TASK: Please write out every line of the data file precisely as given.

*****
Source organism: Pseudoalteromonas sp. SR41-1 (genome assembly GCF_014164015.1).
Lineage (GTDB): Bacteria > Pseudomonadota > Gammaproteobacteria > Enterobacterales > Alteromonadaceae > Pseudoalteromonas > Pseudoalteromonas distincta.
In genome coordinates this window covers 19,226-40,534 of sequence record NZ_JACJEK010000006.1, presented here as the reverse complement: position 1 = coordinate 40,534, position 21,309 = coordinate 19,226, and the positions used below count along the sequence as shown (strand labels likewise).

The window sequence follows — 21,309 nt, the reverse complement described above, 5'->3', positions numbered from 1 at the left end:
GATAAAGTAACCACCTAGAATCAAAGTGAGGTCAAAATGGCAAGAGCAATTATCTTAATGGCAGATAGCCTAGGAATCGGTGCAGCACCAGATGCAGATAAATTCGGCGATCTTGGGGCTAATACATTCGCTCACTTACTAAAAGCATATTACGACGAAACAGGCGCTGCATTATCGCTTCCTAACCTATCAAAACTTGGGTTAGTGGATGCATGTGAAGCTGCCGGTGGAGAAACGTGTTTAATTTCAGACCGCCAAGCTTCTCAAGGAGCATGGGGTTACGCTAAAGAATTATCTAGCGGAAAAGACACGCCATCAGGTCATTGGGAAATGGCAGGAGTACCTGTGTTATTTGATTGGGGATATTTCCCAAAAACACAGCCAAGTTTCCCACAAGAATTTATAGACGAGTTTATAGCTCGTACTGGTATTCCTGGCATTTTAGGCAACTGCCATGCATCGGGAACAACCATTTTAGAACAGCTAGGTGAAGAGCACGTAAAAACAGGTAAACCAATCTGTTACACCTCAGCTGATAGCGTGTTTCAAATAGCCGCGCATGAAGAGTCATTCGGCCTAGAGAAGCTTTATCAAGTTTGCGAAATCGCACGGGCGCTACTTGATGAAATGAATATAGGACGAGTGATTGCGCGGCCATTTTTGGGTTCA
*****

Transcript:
Source organism: Pseudoalteromonas sp. SR41-1 (genome assembly GCF_014164015.1).
Lineage (GTDB): Bacteria > Pseudomonadota > Gammaproteobacteria > Enterobacterales > Alteromonadaceae > Pseudoalteromonas > Pseudoalteromonas distincta.
In genome coordinates this window covers 19,226-40,534 of sequence record NZ_JACJEK010000006.1, presented here as the reverse complement: position 1 = coordinate 40,534, position 21,309 = coordinate 19,226, and the positions used below count along the sequence as shown (strand labels likewise).

The window sequence follows — 21,309 nt, the reverse complement described above, 5'->3', positions numbered from 1 at the left end:
GATAAAGTAACCACCTAGAATCAAAGTGAGGTCAAAATGGCAAGAGCAATTATCTTAATGGCAGATAGCCTAGGAATCGGTGCAGCACCAGATGCAGATAAATTCGGCGATCTTGGGGCTAATACATTCGCTCACTTACTAAAAGCATATTACGACGAAACAGGCGCTGCATTATCGCTTCCTAACCTATCAAAACTTGGGTTAGTGGATGCATGTGAAGCTGCCGGTGGAGAAACGTGTTTAATTTCAGACCGCCAAGCTTCTCAAGGAGCATGGGGTTACGCTAAAGAATTATCTAGCGGAAAAGACACGCCATCAGGTCATTGGGAAATGGCAGGAGTACCTGTGTTATTTGATTGGGGATATTTCCCAAAAACACAGCCAAGTTTCCCACAAGAATTTATAGACGAGTTTATAGCTCGTACTGGTATTCCTGGCATTTTAGGCAACTGCCATGCATCGGGAACAACCATTTTAGAACAGCTAGGTGAAGAGCACGTAAAAACAGGTAAACCAATCTGTTACACCTCAGCTGATAGCGTGTTTCAAATAGCCGCGCATGAAGAGTCATTCGGCCTAGAGAAGCTTTATCAAGTTTGCGAAATCGCACGGGCGCTACTTGATGAAATGAATATAGGACGAGTGATTGCGCGGCCATTTTTGGGTTCA